In return for bin Laden's agreement not to attack Saudi targets, the Saudi government would provide funds for the Taliban and not seek bin Laden's extradition.

    In addition, the tens of millions of dollars in Saudi government money being channelled to bin Laden every year would continue.

    By late morning on Sept. 11, 2001, it had been established that the attacks on New York and Washington had the hallmarks of a bin Laden, al-Qaida operation. And by the end of the next day, American officials knew that 15 of the 19 hijackers were Saudis.

    This created panic among the many members of bin Laden's family and the royal family who were in the U.S. at the time. For reasons that have never been adequately explained, the Bush administration allowed four planes to take the Saudis out of the U.S. while all regular flights were still grounded. How many people on these planes might have been useful for American investigators to question and why they were not has never been made clear.

    Among those to flee was well-known horse racing enthusiast and owner of Kentucky Derby and Preakness winner War Emblem, Prince Ahmed bin Salman bin Abdulaziz.

    After senior bin Laden aide Abu Zubaydah was captured in Pakistan in 2002 he named Prince Ahmed as one of three Saudi princes who had actively supported the 9/11 attacks.

    Soon afterward, in July 2002, all three died within a week. Prince Ahmed is said to have died of a heart attack following stomach surgery. Prince Sultan bin Faisal bin Turki bin Abdullah al-Saud supposedly died in a car crash while speeding to Prince Ahmed's funeral. And Prince Fahd bin Turki bin Saud al-Kabir, we are told, died of thirst. By this time the FBI had retraced the steps of the hijackers' lives in the U.S. before the terrorist attacks. The stories of two in particular showed clear involvement by elements in the Saudi government.

    Khalid al-Mihdhar and Nawaf al-Hazmi, part of the team that crashed American Airlines flight 77 into the Pentagon, arrived in Los Angeles in January 2000.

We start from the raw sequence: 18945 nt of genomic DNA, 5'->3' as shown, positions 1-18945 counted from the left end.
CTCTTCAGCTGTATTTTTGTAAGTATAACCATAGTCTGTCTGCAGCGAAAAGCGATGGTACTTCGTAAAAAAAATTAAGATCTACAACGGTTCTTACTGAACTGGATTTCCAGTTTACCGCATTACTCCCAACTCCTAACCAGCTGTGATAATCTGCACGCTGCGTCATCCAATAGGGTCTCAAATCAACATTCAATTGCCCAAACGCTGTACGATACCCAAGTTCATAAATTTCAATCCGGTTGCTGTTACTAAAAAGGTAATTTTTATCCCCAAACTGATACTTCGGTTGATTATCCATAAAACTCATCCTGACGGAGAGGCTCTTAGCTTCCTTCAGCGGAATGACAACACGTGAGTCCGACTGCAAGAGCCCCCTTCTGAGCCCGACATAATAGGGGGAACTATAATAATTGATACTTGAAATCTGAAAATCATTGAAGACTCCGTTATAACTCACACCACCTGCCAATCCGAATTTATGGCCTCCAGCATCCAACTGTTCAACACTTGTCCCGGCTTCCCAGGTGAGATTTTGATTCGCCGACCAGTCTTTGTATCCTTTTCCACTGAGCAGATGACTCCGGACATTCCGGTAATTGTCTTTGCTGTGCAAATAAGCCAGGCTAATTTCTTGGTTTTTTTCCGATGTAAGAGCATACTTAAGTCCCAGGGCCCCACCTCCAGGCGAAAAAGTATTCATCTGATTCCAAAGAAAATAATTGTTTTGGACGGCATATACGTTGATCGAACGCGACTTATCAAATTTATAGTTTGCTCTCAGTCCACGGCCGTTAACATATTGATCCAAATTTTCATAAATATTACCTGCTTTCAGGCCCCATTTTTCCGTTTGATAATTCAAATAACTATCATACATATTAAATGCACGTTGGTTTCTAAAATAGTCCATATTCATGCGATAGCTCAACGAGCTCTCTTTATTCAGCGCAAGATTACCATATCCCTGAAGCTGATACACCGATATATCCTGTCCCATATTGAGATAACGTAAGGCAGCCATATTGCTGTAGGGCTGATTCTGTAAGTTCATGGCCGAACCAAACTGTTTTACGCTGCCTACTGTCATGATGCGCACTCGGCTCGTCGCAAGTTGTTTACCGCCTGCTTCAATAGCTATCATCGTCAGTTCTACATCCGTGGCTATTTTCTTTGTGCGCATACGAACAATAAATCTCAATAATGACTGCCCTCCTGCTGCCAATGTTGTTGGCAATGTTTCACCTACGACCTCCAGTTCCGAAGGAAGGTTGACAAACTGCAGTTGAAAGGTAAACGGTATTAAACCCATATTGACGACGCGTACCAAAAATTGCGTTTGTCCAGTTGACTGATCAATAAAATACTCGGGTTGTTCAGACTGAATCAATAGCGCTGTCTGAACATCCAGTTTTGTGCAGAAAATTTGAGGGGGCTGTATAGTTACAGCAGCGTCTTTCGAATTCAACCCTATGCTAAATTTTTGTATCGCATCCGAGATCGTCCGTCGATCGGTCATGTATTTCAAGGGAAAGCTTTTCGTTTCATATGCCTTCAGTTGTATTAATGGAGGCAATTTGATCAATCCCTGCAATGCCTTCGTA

Over the next 20 months they received Saudi government money and support through two Saudi officials. They were Fahad al-Thumairy, a diplomat appointed by the Saudi ministry of Islamic affairs to liaise with American Muslims, and Omar al-Bayoumi, an employee of the subsidiary of the Saudi Civil Aviation Administration.

    Also involved in supporting the two hijackers was Anwar al-Awlaki, the New Mexican-born Islamic lecturer now hiding in his family home country, Yemen, who acts as an online recruiter for al-Qaida.

    He inspired Fort Hood gunman Nidal Malik, the "Christmas Day Bomber" Umar Farouk, and wouldbe Times Square bomber Faisal Shahzad.

    Some of the money paid to Mihdhar and Hazmi while they prepared for 9/11 even came through Princess Haifa al-Faisal - the wife of longtime Saudi ambassador to Washington, and close personal friend of both George W. Bush and then CIA director George Tenet, Prince Bandar Bin Sultan.

    Prince Bandar is the son of the Saudi Crown Prince and is now the country's defence minister.

    jmanthorpe@vancouversun.com
     
  2. SpArK

    SpArK PDF THINK TANK: ANALYST

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  3. blood

    blood BANNED

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    ^^^^^^^^ the pic says it all
     
  4. somebozo

    somebozo ELITE MEMBER

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    What ever be the case and who ever did it...it hurt america by the same monster they help create while freed Saudi Arabia from the financial clutches of American hegemony established by their puppet american slave King Fahad.